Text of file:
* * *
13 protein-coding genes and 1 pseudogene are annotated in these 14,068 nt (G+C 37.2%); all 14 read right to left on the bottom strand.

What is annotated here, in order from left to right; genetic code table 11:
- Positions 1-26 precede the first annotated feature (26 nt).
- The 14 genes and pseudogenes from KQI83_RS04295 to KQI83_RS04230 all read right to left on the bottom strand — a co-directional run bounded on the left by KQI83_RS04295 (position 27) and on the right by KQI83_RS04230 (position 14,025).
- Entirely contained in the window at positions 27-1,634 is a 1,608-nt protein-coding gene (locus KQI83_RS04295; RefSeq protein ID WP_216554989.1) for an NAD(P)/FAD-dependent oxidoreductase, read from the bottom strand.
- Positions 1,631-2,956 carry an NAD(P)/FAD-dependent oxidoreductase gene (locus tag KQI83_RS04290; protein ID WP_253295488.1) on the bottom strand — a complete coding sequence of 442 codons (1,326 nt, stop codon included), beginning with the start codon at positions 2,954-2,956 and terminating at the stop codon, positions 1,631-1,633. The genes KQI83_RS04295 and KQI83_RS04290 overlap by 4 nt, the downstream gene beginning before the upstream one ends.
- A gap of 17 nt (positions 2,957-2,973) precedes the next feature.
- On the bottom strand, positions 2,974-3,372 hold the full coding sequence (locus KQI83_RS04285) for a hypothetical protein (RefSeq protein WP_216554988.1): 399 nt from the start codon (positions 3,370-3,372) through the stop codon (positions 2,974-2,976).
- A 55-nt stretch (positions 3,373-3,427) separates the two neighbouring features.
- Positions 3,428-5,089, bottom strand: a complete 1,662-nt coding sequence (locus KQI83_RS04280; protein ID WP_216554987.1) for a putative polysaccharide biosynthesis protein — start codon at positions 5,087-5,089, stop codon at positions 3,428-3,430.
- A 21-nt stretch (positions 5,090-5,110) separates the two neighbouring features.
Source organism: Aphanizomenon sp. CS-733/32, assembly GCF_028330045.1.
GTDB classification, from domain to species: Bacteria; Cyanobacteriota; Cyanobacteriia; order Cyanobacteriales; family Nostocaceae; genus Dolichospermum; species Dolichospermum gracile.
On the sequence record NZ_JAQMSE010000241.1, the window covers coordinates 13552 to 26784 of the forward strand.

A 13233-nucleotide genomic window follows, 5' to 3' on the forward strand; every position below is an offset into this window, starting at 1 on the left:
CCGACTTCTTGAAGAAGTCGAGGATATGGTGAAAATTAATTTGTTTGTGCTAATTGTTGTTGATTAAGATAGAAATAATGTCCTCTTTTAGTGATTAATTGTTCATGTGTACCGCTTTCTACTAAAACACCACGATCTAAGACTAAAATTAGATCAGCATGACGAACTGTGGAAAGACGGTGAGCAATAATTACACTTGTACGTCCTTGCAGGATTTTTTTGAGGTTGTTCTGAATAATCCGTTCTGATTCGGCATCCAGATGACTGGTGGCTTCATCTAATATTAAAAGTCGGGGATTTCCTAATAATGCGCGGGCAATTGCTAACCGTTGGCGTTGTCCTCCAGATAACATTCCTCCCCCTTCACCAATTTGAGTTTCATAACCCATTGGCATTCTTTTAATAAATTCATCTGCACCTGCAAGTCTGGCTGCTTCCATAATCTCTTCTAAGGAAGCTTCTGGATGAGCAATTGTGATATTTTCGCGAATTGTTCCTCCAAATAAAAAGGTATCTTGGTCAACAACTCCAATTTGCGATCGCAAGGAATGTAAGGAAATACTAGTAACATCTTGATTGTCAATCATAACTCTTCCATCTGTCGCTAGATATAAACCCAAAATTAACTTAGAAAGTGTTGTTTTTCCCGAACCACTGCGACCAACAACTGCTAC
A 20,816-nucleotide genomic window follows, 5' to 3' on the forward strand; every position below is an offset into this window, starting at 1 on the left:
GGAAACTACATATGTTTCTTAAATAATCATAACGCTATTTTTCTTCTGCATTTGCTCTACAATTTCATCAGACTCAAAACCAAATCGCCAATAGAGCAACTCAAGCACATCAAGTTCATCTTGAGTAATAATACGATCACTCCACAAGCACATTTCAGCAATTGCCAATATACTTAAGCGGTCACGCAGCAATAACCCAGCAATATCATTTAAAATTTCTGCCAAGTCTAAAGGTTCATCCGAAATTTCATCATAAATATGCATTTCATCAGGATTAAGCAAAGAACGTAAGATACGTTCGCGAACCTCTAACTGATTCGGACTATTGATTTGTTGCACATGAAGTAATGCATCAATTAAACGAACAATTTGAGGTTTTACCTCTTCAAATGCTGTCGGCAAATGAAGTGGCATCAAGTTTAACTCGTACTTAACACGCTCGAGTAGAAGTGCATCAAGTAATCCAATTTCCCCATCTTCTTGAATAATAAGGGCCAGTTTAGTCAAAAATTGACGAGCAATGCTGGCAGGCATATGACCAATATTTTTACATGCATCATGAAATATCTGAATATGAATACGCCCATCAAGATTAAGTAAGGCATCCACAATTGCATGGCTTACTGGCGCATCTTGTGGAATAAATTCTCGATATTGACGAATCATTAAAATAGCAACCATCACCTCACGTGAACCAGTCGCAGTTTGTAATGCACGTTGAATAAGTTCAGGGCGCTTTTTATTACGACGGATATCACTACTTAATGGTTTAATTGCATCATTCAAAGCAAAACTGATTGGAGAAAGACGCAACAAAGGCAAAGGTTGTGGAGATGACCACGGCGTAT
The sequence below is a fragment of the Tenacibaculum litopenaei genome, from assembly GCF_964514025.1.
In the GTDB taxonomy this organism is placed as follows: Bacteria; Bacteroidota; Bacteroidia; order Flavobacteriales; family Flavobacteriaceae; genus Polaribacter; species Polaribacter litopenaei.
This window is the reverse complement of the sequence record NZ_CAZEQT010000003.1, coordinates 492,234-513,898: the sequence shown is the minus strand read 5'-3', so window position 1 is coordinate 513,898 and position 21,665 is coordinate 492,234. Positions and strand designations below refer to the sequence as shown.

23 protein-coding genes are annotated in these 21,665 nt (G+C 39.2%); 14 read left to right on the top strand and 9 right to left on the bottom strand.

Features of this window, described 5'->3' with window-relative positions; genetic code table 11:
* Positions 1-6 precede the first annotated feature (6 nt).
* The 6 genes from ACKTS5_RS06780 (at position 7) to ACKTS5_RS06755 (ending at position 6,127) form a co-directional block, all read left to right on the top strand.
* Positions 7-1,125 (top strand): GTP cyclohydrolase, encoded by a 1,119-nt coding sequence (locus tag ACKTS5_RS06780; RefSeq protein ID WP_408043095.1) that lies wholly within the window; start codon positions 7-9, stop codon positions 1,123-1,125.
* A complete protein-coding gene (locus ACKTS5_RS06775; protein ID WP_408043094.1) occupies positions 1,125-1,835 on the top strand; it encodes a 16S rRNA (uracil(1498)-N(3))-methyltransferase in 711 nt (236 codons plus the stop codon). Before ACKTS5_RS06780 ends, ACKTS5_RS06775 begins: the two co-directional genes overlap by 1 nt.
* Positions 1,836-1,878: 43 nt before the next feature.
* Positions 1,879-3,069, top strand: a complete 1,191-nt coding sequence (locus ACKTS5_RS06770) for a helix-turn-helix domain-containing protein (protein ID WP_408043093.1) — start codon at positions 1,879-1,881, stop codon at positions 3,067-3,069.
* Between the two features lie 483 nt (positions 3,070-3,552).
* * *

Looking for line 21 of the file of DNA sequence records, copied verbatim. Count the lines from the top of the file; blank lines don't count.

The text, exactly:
This window is the reverse complement of the sequence record NZ_CAZEQT010000003.1, coordinates 492,234-513,898: the sequence shown is the minus strand read 5'-3', so window position 1 is coordinate 513,898 and position 21,665 is coordinate 492,234. Positions and strand designations below refer to the sequence as shown.